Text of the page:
The Readout Damian Garde & Meghana Keshavan

Gilead: Acquire, or get acquired?

For some time now, investors have been watching and waiting to see which biotechs, if any, Gilead Sciences might acquire. Indeed, when CEO Dan O'Day popped into the STAT Summit in Cambridge in November, he acknowledged the company, which is sitting on a ton of cash, might be in an "acquisitive mode."

Lately, though, another question has arisen among investors: Might Gilead itself be a takeover target? That chatter and a suggestion by Jefferies analyst Michael Yee sent Gilead's stock shooting higher late last week.

A health care investor, asked his view on the matter by STAT's Adam Feuerstein, said talk of an acquisition was preposterous. But that doesn't mean it doesn't tell us something about investor views on Gilead these days.

Read more.

New drugs to watch in 2020

Most drug makers hope to develop a blockbuster or two. Which lucky manufacturers will hit the coveted $1 billion mark with their new drugs?

BioWorld, along with Clarivate Analytics, are out with a new report today highlighting 11 new drugs slated to reach the market this year that might reach blockbuster status by 2024. 

The report highlights Biomarin’s hemophilia A gene therapy, Valrox, as a contender, along with Rybelsus — a “holy grail” oral semaglutide drug for diabetes. Celgene’s CAR-T lymphoma drug Liso-cel, developed by Juno Therapeutics, also makes the cut. 

Most health startups fail. Why?

The attrition rate for startups is high. That’s especially true for fledgling health-adjacent companies, according to the folks over at MedTech Innovator, a global competition and accelerator in this sector. They outline 10 reasons in a new First Opinion for STAT.

Among the reasons: Picking the wrong CEO, or staying in stealth mode too long — a trend often seen among biotechs in particular. 

Direct-to-consumer models also end up complicating matters for startups. Most consumers, outside of a smattering of early adopters, will be reticent to pay for anything out-of-pocket — so consumer health startups switch directions and opt for the regulated route. But many are invariably too late — and run out of cash before insurers get involved.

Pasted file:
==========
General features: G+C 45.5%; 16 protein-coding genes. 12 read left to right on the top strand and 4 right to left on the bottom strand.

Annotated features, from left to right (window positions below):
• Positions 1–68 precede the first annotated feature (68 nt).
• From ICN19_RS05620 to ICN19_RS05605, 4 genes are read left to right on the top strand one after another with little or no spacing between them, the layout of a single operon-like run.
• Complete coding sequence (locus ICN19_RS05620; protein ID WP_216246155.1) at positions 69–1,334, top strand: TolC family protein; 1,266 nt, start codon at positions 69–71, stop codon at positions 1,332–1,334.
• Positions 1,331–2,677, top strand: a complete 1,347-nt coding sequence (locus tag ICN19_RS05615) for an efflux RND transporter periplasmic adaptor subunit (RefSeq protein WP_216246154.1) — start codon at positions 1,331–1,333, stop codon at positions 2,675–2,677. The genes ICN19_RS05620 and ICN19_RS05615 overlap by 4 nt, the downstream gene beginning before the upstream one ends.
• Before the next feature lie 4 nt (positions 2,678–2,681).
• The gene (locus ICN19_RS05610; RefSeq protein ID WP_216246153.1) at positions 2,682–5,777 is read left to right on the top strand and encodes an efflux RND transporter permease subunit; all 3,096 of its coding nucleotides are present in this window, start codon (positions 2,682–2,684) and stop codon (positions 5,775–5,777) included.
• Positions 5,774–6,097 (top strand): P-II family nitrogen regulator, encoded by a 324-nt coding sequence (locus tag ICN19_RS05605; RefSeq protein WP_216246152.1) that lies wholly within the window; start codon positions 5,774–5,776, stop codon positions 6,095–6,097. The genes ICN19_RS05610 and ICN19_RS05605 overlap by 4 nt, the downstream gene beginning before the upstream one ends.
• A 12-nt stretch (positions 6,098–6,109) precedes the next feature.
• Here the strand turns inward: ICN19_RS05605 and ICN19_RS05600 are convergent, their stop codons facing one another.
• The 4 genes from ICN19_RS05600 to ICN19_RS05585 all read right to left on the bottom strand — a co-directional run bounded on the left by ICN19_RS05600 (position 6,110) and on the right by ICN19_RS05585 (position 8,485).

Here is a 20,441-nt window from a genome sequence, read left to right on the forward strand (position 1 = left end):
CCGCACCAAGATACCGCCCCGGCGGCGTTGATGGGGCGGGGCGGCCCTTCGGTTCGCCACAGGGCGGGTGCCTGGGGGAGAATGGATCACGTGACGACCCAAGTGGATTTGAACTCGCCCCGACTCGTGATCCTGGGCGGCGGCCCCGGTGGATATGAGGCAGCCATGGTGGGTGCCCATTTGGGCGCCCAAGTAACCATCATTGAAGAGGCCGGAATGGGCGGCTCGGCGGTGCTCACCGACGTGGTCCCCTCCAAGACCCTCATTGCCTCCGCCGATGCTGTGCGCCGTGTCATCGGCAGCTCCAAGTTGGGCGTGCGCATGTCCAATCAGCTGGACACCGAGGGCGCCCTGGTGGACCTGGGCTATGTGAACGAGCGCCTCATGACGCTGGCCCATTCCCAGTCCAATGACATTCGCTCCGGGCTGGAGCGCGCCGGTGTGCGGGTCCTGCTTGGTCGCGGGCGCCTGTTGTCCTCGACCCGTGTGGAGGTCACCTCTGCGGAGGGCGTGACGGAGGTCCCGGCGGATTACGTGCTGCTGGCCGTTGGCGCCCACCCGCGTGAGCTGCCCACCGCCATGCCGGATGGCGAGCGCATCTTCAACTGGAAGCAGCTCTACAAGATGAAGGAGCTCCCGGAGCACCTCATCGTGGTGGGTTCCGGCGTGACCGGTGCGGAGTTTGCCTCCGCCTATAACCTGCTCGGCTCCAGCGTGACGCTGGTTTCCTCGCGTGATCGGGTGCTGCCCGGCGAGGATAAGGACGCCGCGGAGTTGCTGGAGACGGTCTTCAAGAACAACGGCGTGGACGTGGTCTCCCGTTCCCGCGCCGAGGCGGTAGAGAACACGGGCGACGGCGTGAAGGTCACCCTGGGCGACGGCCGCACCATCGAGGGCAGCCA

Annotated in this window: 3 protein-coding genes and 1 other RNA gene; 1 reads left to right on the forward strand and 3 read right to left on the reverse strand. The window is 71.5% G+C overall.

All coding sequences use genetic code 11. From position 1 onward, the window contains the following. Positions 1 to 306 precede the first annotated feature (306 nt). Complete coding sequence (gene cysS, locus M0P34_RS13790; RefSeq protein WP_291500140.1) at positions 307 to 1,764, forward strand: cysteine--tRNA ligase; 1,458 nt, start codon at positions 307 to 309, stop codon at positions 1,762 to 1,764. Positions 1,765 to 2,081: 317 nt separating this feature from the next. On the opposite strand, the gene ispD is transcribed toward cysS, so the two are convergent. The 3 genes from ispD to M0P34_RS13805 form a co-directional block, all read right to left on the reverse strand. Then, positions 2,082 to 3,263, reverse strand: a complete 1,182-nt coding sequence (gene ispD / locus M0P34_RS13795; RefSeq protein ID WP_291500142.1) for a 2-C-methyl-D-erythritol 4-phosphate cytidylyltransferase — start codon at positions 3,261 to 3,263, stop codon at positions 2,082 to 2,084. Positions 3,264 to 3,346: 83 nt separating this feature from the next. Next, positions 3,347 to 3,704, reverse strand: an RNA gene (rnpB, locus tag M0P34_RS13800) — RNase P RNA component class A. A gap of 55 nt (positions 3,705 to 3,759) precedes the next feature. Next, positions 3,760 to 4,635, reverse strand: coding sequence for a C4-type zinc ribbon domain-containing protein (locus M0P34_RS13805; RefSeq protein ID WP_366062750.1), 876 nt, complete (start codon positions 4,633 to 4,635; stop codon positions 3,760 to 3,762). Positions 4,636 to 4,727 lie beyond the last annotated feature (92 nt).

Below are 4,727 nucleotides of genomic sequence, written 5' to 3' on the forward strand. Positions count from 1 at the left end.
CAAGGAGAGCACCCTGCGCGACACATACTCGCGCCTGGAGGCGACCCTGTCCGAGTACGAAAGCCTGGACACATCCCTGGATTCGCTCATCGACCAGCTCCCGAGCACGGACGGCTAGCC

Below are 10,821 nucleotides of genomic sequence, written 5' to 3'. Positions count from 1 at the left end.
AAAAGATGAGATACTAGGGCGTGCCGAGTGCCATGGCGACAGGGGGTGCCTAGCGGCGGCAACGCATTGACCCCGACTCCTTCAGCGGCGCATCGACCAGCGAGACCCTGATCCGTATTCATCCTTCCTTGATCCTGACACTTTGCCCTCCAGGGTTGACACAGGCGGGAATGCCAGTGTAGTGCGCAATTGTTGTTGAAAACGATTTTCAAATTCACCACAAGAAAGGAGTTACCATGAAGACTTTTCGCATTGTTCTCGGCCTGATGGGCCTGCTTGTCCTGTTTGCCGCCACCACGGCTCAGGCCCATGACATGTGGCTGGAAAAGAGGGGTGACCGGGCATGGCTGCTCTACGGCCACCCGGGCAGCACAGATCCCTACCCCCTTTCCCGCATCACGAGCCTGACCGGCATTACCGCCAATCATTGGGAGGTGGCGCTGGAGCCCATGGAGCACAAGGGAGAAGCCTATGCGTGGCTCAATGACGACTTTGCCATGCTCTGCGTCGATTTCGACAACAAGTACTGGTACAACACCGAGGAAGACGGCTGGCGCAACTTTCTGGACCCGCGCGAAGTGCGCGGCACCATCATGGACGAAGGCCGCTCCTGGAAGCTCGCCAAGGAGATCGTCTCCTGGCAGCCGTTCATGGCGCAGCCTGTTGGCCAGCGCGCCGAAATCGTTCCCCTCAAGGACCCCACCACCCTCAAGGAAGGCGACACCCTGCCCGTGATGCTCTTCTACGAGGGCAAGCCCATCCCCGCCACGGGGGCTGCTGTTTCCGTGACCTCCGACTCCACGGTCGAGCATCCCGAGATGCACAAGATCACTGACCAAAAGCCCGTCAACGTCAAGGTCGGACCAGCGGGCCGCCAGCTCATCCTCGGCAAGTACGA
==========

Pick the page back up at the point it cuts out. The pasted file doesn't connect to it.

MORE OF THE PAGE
Read more.

Straight pricing talk from Democratic contenders

There’s a consensus among the Democratic presidential candidates that policymakers ought to step in more aggressively to lower drug prices. Beyond that, however, there are subtle but meaningful differences in their viewpoints. 

STAT’s Andrew Joseph sat in on the Boston Globe editorial board's interviews with seven of the candidates — including Elizabeth Warren, Amy Klobuchar, and Pete Buttigieg. He asked tough questions, such as whether the candidates might be able to accept fewer drugs being invented. 

“…drug companies are profiteering at record levels,” Andrew Yang told STAT. “If they argue, hey, if our profits are less, we’re going to have less in innovation — it’s not plausible.”

Read more.

More reads

  • Cancer-neuronal crosstalk and the startups working to silence it. (Nature Biotechnology)
  • Novo Nordisk investing $117.4M in manufacturing site in Denmark. (FiercePharma)

Thanks for reading! More tomorrow,


Monday, February 10, 2020


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